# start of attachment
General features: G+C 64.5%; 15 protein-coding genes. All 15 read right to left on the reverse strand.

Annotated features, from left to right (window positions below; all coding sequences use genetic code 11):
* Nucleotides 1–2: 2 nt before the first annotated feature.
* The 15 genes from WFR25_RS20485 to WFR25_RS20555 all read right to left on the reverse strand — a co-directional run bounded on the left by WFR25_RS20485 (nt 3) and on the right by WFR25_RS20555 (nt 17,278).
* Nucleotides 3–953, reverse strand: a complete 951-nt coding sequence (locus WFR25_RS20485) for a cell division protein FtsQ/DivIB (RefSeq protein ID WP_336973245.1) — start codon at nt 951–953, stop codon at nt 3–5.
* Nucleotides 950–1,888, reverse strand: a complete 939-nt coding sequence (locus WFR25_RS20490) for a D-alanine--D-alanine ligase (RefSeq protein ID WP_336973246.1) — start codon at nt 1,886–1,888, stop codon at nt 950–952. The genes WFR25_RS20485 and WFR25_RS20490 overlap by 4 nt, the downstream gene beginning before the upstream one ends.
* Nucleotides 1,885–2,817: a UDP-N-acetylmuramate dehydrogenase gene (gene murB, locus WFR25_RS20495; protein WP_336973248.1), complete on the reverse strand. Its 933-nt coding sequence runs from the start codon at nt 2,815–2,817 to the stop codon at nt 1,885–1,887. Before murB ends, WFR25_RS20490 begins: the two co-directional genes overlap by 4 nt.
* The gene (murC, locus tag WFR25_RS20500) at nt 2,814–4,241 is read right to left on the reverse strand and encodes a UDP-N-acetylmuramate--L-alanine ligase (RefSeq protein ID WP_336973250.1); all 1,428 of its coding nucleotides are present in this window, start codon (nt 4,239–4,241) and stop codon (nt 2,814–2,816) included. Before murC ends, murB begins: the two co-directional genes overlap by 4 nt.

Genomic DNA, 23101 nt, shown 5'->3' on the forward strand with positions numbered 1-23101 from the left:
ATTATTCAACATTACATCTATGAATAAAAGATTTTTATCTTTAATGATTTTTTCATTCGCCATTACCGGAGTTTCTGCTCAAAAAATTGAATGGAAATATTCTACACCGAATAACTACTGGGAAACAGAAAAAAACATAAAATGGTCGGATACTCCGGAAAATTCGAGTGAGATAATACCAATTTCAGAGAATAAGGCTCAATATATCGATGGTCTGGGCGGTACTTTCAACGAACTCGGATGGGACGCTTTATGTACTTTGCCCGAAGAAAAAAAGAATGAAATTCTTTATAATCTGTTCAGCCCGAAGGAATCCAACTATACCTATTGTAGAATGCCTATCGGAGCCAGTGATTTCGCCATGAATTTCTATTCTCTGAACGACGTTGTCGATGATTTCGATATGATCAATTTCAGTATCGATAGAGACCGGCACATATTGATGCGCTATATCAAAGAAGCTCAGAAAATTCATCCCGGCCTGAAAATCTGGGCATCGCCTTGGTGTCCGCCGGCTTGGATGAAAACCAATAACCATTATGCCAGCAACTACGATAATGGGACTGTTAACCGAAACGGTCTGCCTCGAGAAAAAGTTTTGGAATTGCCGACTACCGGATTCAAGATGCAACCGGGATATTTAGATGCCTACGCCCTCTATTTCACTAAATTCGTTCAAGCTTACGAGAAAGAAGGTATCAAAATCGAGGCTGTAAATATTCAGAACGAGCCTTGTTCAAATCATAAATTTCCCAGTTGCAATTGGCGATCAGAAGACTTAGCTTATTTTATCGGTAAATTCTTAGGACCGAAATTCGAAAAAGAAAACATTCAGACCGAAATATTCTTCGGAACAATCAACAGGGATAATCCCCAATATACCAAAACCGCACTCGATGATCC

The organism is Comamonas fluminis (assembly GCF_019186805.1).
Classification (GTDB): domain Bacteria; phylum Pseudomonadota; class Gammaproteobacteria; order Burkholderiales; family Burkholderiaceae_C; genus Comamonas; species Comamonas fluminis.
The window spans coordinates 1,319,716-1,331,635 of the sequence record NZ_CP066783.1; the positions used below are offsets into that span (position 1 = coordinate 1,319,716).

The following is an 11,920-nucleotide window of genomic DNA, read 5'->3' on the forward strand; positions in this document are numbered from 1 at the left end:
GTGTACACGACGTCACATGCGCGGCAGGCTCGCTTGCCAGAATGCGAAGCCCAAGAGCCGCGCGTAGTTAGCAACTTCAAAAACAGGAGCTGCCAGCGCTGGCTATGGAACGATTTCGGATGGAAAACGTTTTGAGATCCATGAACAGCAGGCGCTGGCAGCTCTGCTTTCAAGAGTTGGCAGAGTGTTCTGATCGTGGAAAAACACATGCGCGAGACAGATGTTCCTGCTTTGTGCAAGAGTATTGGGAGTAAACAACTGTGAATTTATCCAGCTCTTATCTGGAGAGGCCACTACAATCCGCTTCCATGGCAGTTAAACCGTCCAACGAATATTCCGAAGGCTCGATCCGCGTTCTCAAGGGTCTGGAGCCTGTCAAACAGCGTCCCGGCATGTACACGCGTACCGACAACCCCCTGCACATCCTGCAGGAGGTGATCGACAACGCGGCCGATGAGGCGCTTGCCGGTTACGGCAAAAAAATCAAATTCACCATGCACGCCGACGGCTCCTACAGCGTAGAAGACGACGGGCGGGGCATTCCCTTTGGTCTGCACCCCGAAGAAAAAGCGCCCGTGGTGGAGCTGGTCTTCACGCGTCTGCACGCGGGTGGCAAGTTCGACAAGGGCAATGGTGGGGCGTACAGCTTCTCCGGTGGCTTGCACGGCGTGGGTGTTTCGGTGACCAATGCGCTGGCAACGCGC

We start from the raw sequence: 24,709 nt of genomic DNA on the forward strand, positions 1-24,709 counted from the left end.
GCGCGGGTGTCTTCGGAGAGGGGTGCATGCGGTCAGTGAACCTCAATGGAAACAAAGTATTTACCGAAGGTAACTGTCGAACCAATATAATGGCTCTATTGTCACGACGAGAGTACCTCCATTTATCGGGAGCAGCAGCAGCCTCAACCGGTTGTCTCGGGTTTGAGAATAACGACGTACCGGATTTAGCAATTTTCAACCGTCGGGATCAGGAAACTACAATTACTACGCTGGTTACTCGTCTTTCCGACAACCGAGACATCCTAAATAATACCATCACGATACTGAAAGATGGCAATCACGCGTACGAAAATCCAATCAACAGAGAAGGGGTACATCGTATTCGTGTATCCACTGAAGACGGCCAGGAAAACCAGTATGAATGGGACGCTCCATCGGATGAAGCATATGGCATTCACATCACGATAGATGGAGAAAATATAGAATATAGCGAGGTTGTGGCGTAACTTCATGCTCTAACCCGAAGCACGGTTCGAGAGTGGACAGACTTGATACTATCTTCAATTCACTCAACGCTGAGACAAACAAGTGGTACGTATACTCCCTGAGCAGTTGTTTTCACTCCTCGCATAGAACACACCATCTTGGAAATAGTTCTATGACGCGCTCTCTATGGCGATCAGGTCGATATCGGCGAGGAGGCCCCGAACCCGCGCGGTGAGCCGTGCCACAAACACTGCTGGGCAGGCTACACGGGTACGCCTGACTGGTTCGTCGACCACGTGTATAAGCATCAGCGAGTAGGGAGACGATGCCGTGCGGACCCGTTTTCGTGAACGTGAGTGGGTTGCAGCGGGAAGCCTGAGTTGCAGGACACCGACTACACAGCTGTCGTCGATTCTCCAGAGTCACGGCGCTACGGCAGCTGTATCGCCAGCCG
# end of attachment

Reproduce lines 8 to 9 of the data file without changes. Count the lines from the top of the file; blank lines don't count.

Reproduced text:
* The gene (murC, locus tag WFR25_RS20500) at nt 2,814–4,241 is read right to left on the reverse strand and encodes a UDP-N-acetylmuramate--L-alanine ligase (RefSeq protein ID WP_336973250.1); all 1,428 of its coding nucleotides are present in this window, start codon (nt 4,239–4,241) and stop codon (nt 2,814–2,816) included. Before murC ends, murB begins: the two co-directional genes overlap by 4 nt.

Genomic DNA, 23101 nt, shown 5'->3' on the forward strand with positions numbered 1-23101 from the left: